The California legislature last week approved a series of bills designed to address water issues facing the state, including an $11.4-billion bond that will leverage another $30 billion if passed by voters next November.
The $40-billion plan targets the San Joaquin-Sacramento Delta and its system of levees. It includes the creation of a new seven-member oversight body, the Delta Stewardship Council, to develop a comprehensive delta management plan by Jan. 1, 2012; the establishing of a groundwater monitoring program; reporting requirements for water diversions and imposition of civil liabilities and penalties for false statements; and a requirement for the state to achieve a 20% reduction in urban per-capita water use by Dec. 31, 2020.
The urban-use requirement also includes a 10% reduction by Dec. 31, 2015. Urban water retail suppliers are required to develop a target by July 1, 2011.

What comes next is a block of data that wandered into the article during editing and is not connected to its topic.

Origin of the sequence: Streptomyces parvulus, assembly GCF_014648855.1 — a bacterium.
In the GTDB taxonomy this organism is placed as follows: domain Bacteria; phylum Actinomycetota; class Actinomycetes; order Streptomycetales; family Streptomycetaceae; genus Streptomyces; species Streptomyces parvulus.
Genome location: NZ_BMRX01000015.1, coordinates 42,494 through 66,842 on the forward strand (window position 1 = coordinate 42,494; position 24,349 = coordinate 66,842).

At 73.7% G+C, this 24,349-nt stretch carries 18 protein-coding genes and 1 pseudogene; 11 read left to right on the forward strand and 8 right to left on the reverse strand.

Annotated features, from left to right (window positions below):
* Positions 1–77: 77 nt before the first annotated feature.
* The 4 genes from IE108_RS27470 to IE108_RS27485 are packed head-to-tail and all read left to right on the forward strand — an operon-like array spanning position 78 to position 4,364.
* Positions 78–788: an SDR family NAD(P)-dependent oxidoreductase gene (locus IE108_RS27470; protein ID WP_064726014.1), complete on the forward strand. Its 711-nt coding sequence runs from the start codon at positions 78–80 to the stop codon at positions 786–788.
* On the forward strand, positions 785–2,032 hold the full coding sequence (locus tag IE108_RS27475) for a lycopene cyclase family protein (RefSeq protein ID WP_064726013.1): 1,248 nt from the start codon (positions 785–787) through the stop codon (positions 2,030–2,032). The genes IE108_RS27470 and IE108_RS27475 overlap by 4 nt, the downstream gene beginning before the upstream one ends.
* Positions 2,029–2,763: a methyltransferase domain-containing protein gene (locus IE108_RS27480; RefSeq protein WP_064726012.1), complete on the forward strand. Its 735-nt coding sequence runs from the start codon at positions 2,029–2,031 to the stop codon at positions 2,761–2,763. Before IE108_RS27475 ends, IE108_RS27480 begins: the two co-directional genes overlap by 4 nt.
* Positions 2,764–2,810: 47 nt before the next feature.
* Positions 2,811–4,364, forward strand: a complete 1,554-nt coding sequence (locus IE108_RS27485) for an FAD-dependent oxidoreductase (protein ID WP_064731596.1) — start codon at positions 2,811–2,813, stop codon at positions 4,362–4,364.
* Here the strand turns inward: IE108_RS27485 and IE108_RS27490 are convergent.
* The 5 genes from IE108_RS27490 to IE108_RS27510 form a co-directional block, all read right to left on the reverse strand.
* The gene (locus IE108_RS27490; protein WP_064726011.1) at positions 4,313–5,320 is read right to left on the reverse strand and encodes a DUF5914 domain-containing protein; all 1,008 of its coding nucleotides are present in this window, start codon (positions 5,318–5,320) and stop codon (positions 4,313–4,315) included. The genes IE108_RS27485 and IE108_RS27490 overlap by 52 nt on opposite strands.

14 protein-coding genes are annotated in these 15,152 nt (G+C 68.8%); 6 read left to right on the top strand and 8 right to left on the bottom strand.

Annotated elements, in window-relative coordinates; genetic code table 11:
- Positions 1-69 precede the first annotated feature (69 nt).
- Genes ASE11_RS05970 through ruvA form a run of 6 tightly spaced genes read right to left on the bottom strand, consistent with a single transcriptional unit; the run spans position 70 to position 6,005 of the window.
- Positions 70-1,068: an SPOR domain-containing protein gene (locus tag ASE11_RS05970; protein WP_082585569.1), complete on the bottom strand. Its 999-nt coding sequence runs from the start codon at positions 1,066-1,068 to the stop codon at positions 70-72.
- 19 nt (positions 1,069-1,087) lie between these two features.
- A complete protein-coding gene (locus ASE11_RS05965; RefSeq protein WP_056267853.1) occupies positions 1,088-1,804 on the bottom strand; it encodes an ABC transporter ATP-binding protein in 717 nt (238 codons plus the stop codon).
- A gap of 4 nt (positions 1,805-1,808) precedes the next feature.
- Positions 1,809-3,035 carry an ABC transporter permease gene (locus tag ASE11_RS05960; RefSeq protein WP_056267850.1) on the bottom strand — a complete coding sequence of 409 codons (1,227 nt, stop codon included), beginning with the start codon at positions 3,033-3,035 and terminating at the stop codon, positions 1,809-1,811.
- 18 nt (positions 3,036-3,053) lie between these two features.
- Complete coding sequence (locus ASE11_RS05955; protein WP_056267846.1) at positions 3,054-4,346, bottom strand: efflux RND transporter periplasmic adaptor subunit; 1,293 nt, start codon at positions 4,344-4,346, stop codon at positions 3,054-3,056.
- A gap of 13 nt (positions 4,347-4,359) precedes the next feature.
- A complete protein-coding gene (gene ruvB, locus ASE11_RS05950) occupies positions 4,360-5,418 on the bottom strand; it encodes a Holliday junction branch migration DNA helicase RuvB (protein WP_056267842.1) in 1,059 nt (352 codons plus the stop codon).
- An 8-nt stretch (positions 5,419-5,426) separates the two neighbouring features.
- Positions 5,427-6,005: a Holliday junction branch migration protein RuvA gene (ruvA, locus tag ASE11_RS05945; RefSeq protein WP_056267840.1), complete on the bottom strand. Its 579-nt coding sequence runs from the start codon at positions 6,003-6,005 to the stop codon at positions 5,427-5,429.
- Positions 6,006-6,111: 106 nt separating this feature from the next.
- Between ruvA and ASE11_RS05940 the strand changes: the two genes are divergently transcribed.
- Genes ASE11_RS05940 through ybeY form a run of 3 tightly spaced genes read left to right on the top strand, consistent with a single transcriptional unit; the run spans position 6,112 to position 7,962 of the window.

For agricultural water, the legislation requires suppliers to implement “efficient water management practices” by July 31, 2012, and prepare a water-management plan by Dec. 31, 2012.
The legislation also appropriates $546 million from the 2009 Budget Act for integrated regional water management grants to help reduce dependence on the delta for water supply. It also provides funding for flood-control projects in the delta, stormwater flood-management projects and Wildlife Conservation Board grants for delta conservation plans.
The bond money will address water supply and drought relief projects including a peripheral canal to Southern California and water-storage projects.
Gov. Arnold Schwarzenegger (R) says the “linchpin” to the plan is bond approval and securing federal funds. “What we get for that is below-ground and above-ground water storage, and also the canal and fixing the delta ecosystem.”
Los Angeles Mayor Antonio Villaraigosa says the package will help the city reduce reliance on imported water by dedicating billions of dollars for groundwater cleanup, recycled water and conservation. California had been the only western state not to monitor or regulate groundwater supplies.